Should Israel be at the forefront when it comes to the adoption of digital currency solutions?
Central banks around the world are coming forward with papers to say they are looking at the possibility of Central Bank Digital Currencies (“CBDC”) and the Bank of Israel Steering Committee came out with its paper last month on the potential for issuance of a digital shekel. Here we look at the implications of CBDC for the Israeli economy.
The paper recognizes two basic forms of issuance: (i) account-based (the currency is recognized as a holding in an account or wallet – but does not otherwise exist); and (ii) token-based (where the token is created representing the value unit of currency). For central bank-issued currencies, the requirement to comply with identification requirements means there is unlikely to be freely transferable tokens with full anonymity and therefore the paper recognizes that even tokens will have characteristics of accounts-based instruments due to being held in approved or recognized digital wallets.
Some of the key benefits to a country such as Israel are identified as follows: (i) CBDC provides an efficient, advanced, and secure alternative to payments based on bank money. Similar to cash payments digital payments can be made simply, directly, and with zero costs. This puts pressure on the current inefficiencies of the bank payments system. If an efficient mechanism is not offered then customers will move to improve stable-coin offerings and alternative country digital currencies potentially undermining the importance and use of the national currency; (ii) the development of distributed ledger technologies (“DLT”) allows for advanced payment applications through the use of smart contracts which increases the functionality of money beyond a simple means of exchange. This could allow built-in controls for example that only complete transfers when certain conditions are met (more efficient delivery vs payment mechanisms) or more advanced applications where for example money seeks out optimum returns. We really could have money working for us even when asleep; (iii) increased efficiency and reduction in the costs of cross border remittances; (iii) improved mechanisms for tracking payments in order to avoid money laundering, tax evasion, and criminal activity; and (iv) reduced exposure to credit and other risks on financial intermediaries and an alternative to redundancy and breakdowns in existing payments systems.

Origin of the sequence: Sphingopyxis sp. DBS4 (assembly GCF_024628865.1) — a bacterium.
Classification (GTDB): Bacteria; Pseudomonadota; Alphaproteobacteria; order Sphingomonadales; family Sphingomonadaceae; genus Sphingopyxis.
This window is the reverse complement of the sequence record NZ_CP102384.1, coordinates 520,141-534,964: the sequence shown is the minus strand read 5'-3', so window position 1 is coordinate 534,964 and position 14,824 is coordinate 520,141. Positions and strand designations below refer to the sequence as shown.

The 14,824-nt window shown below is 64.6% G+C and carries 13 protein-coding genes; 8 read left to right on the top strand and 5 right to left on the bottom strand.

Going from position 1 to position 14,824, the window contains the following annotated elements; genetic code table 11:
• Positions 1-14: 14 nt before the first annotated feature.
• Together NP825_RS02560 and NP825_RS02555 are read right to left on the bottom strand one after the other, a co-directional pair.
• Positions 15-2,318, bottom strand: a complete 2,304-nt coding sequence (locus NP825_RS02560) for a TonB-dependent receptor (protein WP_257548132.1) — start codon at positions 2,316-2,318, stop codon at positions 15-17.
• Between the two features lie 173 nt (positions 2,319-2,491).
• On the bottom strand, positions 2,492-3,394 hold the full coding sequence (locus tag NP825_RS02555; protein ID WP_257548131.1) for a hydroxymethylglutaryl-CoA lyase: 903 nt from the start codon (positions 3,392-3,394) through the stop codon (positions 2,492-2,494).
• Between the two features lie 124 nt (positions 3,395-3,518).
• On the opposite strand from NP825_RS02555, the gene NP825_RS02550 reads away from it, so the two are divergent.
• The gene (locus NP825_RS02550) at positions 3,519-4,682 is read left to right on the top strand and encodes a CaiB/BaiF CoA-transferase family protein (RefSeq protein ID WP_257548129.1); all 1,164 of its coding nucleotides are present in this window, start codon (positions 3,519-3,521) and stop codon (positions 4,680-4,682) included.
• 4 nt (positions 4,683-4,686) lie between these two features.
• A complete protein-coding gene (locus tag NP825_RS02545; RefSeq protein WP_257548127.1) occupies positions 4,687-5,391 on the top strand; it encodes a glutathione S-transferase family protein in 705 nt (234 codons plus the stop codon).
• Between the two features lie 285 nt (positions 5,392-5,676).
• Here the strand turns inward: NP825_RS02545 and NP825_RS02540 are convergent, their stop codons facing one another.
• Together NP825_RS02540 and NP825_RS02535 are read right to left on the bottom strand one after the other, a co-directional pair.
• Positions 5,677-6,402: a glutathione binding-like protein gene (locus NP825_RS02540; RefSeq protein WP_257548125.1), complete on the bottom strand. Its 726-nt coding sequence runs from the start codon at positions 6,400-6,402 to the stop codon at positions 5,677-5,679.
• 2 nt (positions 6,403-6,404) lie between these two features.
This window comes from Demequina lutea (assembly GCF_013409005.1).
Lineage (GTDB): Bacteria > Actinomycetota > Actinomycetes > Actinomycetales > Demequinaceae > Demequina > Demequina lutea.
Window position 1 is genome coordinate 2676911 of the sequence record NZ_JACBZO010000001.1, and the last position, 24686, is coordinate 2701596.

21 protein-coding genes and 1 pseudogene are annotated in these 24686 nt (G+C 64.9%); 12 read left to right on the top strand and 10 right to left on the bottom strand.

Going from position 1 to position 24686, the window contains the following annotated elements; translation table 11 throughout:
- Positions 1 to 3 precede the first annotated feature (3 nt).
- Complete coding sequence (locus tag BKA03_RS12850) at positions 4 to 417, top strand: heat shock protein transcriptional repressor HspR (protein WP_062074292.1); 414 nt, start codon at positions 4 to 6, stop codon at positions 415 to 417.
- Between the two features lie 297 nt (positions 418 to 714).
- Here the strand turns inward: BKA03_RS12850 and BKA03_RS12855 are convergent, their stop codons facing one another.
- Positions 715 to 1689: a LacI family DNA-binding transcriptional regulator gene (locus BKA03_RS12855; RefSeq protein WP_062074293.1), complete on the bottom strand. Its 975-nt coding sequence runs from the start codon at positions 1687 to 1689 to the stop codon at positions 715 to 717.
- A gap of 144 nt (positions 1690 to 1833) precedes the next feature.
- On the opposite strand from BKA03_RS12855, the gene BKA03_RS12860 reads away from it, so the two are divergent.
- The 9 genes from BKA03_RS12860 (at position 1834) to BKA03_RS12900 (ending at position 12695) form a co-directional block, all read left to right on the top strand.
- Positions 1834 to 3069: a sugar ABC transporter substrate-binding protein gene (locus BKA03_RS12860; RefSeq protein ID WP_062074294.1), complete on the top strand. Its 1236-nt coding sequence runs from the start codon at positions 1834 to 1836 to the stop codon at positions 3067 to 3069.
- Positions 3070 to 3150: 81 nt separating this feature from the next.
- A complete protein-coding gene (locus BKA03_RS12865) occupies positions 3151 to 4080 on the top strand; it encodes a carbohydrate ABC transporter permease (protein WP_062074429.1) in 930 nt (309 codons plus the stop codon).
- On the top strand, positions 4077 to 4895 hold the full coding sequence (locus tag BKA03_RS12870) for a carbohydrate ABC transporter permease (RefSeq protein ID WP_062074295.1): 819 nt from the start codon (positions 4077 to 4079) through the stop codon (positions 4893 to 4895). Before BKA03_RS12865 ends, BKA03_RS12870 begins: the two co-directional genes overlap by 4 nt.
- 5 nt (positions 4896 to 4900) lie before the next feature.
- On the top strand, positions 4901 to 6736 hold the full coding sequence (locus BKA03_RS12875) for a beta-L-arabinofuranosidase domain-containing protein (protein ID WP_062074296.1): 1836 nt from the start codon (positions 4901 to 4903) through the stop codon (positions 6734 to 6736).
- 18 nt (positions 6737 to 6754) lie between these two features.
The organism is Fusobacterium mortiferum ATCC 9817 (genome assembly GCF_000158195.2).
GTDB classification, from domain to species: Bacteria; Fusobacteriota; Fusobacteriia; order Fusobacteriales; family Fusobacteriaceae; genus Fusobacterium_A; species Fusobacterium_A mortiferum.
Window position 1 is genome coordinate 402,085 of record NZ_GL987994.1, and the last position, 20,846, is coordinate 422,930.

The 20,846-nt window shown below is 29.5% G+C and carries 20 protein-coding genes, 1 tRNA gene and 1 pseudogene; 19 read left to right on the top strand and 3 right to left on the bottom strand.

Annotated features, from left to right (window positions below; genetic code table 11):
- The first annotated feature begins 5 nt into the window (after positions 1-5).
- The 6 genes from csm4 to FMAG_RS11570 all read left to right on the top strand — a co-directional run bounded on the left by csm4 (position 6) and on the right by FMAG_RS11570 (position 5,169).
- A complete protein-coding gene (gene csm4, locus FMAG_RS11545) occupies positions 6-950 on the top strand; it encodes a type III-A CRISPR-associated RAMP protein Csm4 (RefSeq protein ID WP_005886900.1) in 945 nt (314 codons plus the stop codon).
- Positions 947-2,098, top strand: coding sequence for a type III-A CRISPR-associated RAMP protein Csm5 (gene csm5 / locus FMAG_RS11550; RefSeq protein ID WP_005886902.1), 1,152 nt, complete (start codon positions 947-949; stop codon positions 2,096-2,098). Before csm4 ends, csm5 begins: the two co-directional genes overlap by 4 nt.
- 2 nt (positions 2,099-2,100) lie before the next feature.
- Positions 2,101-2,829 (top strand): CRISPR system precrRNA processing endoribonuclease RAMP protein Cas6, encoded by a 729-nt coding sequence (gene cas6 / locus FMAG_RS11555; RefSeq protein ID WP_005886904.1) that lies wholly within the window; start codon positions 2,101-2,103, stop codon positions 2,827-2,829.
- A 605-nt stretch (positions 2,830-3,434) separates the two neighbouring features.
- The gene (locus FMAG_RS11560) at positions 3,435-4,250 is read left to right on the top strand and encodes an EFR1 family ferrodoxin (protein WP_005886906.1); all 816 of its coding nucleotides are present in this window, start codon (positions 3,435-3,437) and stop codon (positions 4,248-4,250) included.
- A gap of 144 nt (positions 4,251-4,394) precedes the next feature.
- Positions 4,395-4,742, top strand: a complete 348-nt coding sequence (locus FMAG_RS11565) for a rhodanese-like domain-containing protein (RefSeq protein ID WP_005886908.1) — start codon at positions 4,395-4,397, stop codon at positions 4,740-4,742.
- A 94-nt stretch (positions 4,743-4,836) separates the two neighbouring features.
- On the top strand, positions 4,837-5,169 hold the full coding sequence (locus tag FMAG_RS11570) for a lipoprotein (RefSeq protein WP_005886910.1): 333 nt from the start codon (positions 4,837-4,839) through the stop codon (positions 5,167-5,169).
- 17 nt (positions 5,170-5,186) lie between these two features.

In fact, most of the arguments against CBDC may be due to it being too efficient. For example, we may need to build in some low payments threshold to allow some level of anonymous activity to encourage take-up and recognize privacy as tracking every transaction may otherwise be too oppressive. Recognition of rights to privacy are rightly recognized in the paper. Involving banks and other existing payment entities may be important to avoid disintermediating them entirely which could result in undermining other forms of payment and the credit industries. In my view, however, these organizations are more likely to benefit from a greater focus on the application and use of money by creating more and better services if the responsibility for processing and the burden or an outdated approach to KYC is removed and replaced by an efficient State-recognized digital identity system.
Israel is looking at a retail CBDC option rather than a wholesale CBDC. This is a mechanism where people will have access to a digital asset backed by the State. A wholesale CBDC option looks at digitalizing transactions at a business or largely bank to bank level. The popular approach and the direction that seems to be preferred is for a two-tier model whereby the State will not issue currency directly to the public but rather will use the existing banks and payment bodies as intermediaries to interface with the general public and carry out the necessary KYC and account management functions that the State would not typically participate in. Taking this approach, the Bank of Israel will provide digital shekels to the private sector “payment service providers” such as banks, credit card companies, fintech firms, and domestic or international technology or finance firms provided they meet legal and regulatory standards required by the regulator and government authorities. This essentially involves these bodies acting as an interface rather than as a third-party intermediary with a credit or balance sheet exposure.
There is certainly a serious and positive case made for the introduction of CBDC in Israel and as a country with a stable economy and an advanced approach to technology, the opportunity for combining this with other technology features such as digital identity could make it an ideal pilot for testing the efficiencies and operation of advanced digital currencies.
Martin Bartlam is the Global Co-Chair of the Fintech practice at DLA Piper.